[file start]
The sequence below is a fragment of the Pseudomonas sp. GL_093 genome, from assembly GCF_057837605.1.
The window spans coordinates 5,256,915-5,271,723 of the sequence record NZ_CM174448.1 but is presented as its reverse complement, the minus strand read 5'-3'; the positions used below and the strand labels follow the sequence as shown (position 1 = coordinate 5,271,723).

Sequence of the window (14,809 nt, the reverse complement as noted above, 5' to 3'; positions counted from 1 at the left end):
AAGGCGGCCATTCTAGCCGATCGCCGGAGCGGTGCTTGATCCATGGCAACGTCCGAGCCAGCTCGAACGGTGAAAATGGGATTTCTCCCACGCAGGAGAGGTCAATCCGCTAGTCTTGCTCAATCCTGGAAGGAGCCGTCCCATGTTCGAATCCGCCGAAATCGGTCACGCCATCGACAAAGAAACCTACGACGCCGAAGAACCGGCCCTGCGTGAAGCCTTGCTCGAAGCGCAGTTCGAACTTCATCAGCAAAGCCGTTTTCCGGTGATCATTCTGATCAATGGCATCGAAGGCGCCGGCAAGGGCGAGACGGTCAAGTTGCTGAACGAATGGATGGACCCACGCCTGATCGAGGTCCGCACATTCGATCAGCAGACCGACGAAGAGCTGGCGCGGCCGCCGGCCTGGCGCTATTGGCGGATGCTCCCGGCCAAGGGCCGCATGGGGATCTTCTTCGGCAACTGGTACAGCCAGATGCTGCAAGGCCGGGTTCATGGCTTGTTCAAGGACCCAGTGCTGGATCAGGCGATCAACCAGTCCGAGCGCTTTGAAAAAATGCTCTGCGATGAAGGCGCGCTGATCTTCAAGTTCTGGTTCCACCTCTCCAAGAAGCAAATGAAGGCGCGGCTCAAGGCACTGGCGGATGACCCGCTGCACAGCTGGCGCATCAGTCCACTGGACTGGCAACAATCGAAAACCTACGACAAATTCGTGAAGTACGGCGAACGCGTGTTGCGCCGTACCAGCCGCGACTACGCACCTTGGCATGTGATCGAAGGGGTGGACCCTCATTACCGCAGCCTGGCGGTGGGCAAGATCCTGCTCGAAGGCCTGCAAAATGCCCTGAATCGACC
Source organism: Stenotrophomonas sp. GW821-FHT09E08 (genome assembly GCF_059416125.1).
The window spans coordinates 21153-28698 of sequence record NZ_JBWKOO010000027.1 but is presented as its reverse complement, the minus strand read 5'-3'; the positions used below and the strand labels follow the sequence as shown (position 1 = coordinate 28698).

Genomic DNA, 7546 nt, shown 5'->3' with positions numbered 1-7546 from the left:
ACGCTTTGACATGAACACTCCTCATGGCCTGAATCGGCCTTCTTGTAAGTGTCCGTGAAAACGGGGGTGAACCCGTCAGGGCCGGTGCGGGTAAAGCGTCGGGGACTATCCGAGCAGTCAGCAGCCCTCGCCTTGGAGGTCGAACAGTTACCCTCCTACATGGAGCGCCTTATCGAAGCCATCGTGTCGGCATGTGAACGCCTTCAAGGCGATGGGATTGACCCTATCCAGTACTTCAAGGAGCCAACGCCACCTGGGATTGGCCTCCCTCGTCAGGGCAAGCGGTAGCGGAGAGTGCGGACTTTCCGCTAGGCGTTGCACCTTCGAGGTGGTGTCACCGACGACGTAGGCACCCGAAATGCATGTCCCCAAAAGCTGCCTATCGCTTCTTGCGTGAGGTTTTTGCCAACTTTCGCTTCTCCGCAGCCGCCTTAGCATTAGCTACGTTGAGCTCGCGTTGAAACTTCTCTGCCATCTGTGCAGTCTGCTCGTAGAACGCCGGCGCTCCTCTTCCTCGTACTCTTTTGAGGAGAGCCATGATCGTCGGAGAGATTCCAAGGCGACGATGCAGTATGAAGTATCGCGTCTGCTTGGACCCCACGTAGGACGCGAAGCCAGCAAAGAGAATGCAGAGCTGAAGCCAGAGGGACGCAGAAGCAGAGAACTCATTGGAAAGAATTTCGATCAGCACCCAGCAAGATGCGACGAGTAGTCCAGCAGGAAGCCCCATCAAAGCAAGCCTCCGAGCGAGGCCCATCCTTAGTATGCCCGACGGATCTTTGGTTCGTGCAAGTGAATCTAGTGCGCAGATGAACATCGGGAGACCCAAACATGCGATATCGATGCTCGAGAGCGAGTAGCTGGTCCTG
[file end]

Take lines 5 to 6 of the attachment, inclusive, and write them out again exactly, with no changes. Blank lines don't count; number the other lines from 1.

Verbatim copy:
Source organism: Stenotrophomonas sp. GW821-FHT09E08 (genome assembly GCF_059416125.1).
The window spans coordinates 21153-28698 of sequence record NZ_JBWKOO010000027.1 but is presented as its reverse complement, the minus strand read 5'-3'; the positions used below and the strand labels follow the sequence as shown (position 1 = coordinate 28698).